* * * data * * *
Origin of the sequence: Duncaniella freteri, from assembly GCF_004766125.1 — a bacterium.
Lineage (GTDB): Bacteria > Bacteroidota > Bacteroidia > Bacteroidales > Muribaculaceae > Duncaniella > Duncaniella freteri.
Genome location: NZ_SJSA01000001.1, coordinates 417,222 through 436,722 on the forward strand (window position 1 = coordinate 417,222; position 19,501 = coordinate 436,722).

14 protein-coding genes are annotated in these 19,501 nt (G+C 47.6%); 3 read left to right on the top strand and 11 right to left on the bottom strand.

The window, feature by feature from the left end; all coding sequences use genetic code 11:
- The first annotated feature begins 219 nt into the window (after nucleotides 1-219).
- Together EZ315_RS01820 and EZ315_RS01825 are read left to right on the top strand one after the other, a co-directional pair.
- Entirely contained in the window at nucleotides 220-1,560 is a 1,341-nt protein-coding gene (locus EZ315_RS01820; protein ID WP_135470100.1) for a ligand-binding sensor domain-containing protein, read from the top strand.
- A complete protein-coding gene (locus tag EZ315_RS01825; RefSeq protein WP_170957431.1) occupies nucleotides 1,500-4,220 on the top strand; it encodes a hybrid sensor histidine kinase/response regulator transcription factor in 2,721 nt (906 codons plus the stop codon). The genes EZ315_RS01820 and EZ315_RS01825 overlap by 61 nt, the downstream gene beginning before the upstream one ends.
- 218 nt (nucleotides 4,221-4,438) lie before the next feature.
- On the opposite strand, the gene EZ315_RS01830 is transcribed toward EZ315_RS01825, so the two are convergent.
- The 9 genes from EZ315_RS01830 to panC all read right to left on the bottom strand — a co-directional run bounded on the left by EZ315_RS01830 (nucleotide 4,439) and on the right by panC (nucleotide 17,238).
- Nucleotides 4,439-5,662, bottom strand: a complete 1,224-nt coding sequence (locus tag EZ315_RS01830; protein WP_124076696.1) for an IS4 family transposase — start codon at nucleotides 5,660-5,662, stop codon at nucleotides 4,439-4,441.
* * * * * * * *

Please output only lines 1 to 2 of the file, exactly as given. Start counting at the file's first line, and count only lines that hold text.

Origin of the sequence: Duncaniella freteri, from assembly GCF_004766125.1 — a bacterium.
Lineage (GTDB): Bacteria > Bacteroidota > Bacteroidia > Bacteroidales > Muribaculaceae > Duncaniella > Duncaniella freteri.